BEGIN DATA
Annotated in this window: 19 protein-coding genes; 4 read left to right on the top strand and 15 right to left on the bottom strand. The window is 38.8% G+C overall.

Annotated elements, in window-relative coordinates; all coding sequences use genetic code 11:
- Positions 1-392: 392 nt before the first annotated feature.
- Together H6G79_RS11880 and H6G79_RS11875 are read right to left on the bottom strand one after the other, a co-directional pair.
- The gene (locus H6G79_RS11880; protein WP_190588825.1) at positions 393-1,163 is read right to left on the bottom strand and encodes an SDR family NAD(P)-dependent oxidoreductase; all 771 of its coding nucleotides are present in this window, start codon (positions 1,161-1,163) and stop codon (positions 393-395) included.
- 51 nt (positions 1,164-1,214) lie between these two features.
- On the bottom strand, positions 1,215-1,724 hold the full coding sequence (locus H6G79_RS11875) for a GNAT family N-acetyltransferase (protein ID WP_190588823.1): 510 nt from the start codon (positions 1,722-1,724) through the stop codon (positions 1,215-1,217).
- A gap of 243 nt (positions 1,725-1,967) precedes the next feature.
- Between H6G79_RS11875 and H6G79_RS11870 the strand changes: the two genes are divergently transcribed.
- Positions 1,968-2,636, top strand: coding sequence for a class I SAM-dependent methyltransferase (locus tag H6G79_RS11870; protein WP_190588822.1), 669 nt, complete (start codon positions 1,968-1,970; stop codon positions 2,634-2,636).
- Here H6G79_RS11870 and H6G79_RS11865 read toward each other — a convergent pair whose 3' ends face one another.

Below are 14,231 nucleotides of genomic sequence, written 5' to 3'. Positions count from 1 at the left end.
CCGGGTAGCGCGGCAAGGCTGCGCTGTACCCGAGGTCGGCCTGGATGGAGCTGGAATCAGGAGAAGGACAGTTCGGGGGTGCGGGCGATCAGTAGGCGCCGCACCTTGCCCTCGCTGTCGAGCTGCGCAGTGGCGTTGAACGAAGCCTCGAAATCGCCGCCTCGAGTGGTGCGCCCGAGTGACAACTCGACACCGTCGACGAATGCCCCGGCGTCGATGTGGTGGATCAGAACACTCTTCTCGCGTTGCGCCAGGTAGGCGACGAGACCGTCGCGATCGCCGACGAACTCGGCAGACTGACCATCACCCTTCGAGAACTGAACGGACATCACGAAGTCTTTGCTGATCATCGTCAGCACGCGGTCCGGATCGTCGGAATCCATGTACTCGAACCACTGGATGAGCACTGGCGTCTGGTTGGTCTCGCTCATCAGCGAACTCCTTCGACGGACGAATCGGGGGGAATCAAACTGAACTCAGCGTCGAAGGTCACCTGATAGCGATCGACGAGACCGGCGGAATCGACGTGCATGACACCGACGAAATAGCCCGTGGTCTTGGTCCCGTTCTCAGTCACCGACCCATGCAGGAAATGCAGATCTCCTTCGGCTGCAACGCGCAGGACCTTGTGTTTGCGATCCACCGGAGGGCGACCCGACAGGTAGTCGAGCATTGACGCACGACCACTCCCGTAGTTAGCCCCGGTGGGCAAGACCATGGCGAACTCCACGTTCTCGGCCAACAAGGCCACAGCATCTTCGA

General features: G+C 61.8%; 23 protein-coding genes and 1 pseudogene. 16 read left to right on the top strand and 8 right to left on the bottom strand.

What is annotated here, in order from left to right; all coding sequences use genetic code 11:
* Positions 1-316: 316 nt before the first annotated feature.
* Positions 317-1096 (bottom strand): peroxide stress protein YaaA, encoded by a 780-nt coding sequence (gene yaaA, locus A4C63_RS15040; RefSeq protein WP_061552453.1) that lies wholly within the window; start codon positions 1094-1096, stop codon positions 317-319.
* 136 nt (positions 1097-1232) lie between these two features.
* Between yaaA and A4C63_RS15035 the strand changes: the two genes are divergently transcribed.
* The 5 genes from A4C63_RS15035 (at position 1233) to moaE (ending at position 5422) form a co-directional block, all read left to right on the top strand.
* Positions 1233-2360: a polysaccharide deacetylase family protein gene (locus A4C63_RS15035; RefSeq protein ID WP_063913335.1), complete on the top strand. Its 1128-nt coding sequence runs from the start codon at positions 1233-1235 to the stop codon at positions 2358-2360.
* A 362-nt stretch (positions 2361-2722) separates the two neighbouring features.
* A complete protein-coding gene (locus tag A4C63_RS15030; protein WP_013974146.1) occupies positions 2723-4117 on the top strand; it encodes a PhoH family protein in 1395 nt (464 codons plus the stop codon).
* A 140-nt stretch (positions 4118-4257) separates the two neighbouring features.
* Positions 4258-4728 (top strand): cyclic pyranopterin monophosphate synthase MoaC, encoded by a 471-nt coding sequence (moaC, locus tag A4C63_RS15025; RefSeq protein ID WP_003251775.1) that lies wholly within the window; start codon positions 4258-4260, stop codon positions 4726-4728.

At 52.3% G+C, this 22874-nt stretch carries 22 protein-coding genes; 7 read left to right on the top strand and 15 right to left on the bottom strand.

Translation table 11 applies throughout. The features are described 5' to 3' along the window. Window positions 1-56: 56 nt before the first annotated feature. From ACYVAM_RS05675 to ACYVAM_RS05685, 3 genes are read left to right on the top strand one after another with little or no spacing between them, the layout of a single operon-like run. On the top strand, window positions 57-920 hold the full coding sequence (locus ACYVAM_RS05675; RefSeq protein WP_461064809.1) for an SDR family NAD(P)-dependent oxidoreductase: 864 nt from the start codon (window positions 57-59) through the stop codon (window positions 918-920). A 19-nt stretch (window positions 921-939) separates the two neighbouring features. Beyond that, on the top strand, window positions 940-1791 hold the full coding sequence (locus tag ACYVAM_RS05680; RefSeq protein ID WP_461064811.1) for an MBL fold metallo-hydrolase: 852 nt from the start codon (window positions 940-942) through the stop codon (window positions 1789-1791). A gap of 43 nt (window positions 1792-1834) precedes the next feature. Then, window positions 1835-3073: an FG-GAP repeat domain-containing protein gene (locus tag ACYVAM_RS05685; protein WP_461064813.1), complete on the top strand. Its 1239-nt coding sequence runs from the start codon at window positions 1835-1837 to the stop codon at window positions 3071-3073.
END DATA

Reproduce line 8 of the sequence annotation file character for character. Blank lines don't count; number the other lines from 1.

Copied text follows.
- A gap of 243 nt (positions 1,725-1,967) precedes the next feature.